Some Arizona residents may have experience dealing with different forms of medical debt. According to the Consumer Financial Protection Bureau, recently published research indicates that having medical debt may inadvertently cause lenders to underestimate someone's credit worthiness. Another study performed by the Federal Reserve Board is said to have found that more than half of all collections in credit reports are associated with medical debt.
Arizona is home to many older people who may find themselves with seemingly overwhelming medical costs from hospitalization or surgery. Although the Affordable Care Act increased access to medical insurance for many individuals and families, a 2013 study stated that unpaid medical bills were the top reason for bankruptcy filings. That means healthcare forced more people into filing for protection from creditors than did mortgage debt or credit card debt.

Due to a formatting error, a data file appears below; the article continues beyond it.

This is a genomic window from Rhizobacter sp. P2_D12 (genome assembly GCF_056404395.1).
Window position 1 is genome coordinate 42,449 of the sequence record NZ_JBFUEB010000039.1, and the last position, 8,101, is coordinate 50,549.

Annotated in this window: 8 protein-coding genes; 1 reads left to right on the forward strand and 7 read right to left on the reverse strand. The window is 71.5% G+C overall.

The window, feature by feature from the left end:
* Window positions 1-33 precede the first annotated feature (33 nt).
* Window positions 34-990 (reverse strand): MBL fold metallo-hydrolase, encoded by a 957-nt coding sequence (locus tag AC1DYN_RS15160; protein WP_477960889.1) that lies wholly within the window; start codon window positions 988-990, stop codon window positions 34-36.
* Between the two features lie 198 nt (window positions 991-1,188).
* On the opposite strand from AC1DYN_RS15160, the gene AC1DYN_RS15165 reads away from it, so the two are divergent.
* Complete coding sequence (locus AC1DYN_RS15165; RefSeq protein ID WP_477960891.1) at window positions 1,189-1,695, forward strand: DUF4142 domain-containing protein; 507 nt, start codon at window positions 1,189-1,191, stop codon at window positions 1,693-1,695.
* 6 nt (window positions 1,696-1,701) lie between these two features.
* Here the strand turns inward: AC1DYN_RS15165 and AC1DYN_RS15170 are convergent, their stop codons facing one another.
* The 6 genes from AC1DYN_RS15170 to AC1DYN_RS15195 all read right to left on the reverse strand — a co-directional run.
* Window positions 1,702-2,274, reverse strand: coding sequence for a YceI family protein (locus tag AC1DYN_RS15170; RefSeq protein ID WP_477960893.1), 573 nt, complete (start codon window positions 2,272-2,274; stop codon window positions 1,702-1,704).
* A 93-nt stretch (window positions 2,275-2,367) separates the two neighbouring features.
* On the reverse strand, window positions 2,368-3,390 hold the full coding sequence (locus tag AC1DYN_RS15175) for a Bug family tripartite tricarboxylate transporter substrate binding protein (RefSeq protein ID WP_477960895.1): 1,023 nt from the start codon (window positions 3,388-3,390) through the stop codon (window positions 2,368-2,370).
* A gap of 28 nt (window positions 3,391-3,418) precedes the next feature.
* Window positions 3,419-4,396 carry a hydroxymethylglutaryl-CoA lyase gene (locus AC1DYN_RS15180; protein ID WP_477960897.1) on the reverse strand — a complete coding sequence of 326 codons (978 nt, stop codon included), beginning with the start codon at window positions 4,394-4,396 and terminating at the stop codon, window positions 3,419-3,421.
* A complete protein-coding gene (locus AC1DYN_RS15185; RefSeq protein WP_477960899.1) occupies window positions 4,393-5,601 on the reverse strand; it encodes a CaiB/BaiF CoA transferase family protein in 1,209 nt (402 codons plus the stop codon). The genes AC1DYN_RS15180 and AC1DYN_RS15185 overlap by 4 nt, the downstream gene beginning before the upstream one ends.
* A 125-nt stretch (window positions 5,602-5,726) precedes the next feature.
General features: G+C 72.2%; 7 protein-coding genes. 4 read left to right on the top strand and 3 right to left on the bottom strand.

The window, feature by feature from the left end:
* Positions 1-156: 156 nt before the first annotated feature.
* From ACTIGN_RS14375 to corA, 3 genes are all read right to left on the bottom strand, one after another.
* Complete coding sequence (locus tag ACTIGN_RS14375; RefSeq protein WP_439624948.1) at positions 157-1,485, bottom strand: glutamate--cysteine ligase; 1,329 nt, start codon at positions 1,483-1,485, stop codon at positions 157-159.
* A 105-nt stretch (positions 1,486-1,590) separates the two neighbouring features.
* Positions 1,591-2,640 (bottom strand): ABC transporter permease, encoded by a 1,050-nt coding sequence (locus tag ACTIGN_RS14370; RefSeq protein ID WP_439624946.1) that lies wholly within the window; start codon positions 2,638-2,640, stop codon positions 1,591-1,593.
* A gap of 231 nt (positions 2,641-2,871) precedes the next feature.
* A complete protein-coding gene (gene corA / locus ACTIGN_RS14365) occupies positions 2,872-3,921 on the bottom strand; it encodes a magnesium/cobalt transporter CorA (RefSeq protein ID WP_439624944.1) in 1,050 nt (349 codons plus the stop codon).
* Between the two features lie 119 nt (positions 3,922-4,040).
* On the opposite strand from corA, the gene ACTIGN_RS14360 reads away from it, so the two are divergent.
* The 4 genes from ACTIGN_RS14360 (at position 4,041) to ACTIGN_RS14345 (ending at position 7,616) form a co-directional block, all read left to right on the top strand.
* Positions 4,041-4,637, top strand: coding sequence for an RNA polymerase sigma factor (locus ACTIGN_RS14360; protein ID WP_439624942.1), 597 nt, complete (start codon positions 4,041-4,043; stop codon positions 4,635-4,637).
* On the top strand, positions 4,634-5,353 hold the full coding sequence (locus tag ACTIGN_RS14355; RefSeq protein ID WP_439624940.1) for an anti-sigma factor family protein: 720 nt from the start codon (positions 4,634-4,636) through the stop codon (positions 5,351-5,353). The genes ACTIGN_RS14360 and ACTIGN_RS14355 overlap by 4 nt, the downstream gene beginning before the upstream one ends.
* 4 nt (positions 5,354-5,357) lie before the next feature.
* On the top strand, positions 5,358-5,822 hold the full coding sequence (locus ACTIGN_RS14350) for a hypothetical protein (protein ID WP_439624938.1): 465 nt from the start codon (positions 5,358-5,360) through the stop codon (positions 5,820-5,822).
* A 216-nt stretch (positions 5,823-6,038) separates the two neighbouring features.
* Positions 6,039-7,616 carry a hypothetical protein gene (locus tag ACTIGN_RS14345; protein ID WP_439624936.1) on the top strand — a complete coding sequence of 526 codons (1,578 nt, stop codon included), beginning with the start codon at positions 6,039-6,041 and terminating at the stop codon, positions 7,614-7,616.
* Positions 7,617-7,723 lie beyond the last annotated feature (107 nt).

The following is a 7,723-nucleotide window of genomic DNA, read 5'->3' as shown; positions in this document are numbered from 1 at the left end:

In the wake of growing concerns about healthcare, lawmakers are working to create legislation governing the way healthcare providers collect debts. Providers and debt collectors are aware of this push, resulting in a joint effort by the two largest organizations behind these professions to create proposed best practices for collecting debt incurred from medical expenses. Those two organizations recently presented the proposed standards to members. A Medical Debt Task Force made up of representatives from both of these organizations, medical providers, credit bureaus, credit agencies and patient advocate organizations created the proposal, which will not be mandatory but is expected to become standard.